"In a well designed site it will be silent where it needs to be, but where sound is justified it will be woven together with something approaching the sophistication of a film or TV soundtrack, with one important difference: its not a linear presentation the way video and film is. "

What is your forward thinking for what will happen in web audio that will be advanced? Right now we have sites on the web that play background music and make sounds when you click / mouse over links or garphics, and that’s pretty much it for the most part. So what ideas do you have or that your colleagues had that could be an advanced way to sonify?

I think things are happening now, but they’re happening slowly. This is something I used to tell people when I was working at Beatnik, but when you think about movie and TV soundtracks, essentially you’re just playing sounds in sync with the picture so at the top level that doesn’t seem really complicated... and in the early days it wasn’t, you have a mono soundtrack that lined up with the picture, and any mix would be rudimentary, you know... a few actors talking and background sound effects with maybe some music playing, but in a modern movie you have potentially hundreds of separate tracks of dialogue, music, and sfx, with a great deal of expertise going into creating that soundtrack. Similarly on the web, initially if there was any sound at all on a website there might be an introductory thing or cute sfx when you do a mouse over, and that would be it... the rest of the site would be silent. What you’re seeing now is more layering and people applying more of the skills that they would put into a movie or TV soundtrack. So that if you go to a well developed Flash site there might be background music, ambient sound, dialogue, rollover sfx, and you won’t get these awkward silences that last through whole areas of the site for no apparent reason.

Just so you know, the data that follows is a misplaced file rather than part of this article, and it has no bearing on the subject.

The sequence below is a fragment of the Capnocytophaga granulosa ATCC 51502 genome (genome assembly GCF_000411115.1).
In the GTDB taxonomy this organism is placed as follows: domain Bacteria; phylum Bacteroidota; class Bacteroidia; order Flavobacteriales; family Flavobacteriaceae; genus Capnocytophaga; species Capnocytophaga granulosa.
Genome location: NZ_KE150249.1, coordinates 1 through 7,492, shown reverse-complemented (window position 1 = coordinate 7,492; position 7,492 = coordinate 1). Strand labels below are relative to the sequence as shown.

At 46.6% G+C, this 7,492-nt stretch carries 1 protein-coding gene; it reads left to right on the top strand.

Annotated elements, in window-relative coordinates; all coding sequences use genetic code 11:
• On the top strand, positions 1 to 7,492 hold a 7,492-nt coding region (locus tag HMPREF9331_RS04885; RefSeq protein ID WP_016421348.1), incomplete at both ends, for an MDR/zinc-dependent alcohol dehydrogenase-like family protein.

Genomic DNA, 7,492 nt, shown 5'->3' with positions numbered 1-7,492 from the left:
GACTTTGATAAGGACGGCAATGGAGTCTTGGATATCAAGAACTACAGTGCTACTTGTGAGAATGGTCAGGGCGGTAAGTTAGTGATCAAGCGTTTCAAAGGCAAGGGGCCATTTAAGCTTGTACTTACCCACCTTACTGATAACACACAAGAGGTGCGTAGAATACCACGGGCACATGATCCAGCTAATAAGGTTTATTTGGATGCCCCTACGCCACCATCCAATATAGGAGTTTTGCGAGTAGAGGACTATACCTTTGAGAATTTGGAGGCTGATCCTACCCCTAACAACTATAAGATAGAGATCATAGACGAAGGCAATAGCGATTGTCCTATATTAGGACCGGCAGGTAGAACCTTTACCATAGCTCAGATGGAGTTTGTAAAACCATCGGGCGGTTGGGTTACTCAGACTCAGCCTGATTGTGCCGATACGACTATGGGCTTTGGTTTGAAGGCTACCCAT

In a well designed site it will be silent where it needs to be, but where sound is justified it will be woven together with something approaching the sophistication of a film or TV soundtrack, with one important difference: its not a linear presentation the way video and film is. You are taking into account the fact that you’re not sure where the user is gonna go at any given moment, and so you are designing a layered interactive soundtrack, and I don’t think that’s the only thing that’s gonna happen with audio on the web, but I think that it’s a big enough thing, that people will be mastering that for years to come, just like it took them years to master doing a well developed film or TV soundtrack. I think that people who are doing computer games will be familiar with this, because as they know as when you sit down to create music and sound from computer games its great if you’re a good composer or sound designer from the traditional world, but you then need to develop these extra skills of anticipating what the flow will be like when you can’t be sure what the user is going to do from one moment to the next.  You’re designing dynamic edits and crossfades that will work at any moment, so its designing for the 4th dimension and I think that’s an important area in development that will continue to keep people busy for awhile, partly because of the design skills that are involved. Again, computer game people will know that this is a whole extra way of thinking that gets to be like 3 dimensional chess. So partly because of the design skills and partly because of the technical skills. People from the linear media world may very well be experts on Pro Tools and recording studios and post facilities and so on, but in order to work on the web they have to get familiar with things like HTML and Javascript and Flash, and they have to start to absorb programming concepts like objects and instances of objects so I think there’s still a fair bit of development that can happen there.

In our next installment, Spencer discusses WebTV and mobile technologies.